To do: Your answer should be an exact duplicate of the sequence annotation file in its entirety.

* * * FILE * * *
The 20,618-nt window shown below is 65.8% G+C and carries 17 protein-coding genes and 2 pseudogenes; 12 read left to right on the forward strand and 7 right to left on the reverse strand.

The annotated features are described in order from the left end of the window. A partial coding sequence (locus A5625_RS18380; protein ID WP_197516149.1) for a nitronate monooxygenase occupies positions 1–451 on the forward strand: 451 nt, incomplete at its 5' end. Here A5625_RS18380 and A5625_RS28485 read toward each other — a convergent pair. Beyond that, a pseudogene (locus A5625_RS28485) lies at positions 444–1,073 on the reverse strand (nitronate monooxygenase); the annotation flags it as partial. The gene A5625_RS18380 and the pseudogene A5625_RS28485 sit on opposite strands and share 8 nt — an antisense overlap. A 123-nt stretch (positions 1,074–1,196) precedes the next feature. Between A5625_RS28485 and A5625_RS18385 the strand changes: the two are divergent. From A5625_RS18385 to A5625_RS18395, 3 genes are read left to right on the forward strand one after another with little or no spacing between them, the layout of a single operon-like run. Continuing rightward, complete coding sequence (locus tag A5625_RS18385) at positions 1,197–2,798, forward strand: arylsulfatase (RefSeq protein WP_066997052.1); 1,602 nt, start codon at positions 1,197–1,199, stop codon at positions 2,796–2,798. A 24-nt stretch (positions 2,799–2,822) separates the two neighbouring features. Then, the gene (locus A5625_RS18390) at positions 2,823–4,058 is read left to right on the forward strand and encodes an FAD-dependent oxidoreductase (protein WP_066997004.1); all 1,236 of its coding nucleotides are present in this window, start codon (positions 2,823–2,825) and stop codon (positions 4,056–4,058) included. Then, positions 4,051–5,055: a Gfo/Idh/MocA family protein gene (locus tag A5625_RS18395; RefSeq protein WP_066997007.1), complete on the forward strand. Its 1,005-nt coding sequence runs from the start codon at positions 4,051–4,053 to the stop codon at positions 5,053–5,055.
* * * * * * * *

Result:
The 20,618-nt window shown below is 65.8% G+C and carries 17 protein-coding genes and 2 pseudogenes; 12 read left to right on the forward strand and 7 right to left on the reverse strand.

The annotated features are described in order from the left end of the window. A partial coding sequence (locus A5625_RS18380; protein ID WP_197516149.1) for a nitronate monooxygenase occupies positions 1–451 on the forward strand: 451 nt, incomplete at its 5' end. Here A5625_RS18380 and A5625_RS28485 read toward each other — a convergent pair. Beyond that, a pseudogene (locus A5625_RS28485) lies at positions 444–1,073 on the reverse strand (nitronate monooxygenase); the annotation flags it as partial. The gene A5625_RS18380 and the pseudogene A5625_RS28485 sit on opposite strands and share 8 nt — an antisense overlap. A 123-nt stretch (positions 1,074–1,196) precedes the next feature. Between A5625_RS28485 and A5625_RS18385 the strand changes: the two are divergent. From A5625_RS18385 to A5625_RS18395, 3 genes are read left to right on the forward strand one after another with little or no spacing between them, the layout of a single operon-like run. Continuing rightward, complete coding sequence (locus tag A5625_RS18385) at positions 1,197–2,798, forward strand: arylsulfatase (RefSeq protein WP_066997052.1); 1,602 nt, start codon at positions 1,197–1,199, stop codon at positions 2,796–2,798. A 24-nt stretch (positions 2,799–2,822) separates the two neighbouring features. Then, the gene (locus A5625_RS18390) at positions 2,823–4,058 is read left to right on the forward strand and encodes an FAD-dependent oxidoreductase (protein WP_066997004.1); all 1,236 of its coding nucleotides are present in this window, start codon (positions 2,823–2,825) and stop codon (positions 4,056–4,058) included. Then, positions 4,051–5,055: a Gfo/Idh/MocA family protein gene (locus tag A5625_RS18395; RefSeq protein WP_066997007.1), complete on the forward strand. Its 1,005-nt coding sequence runs from the start codon at positions 4,051–4,053 to the stop codon at positions 5,053–5,055.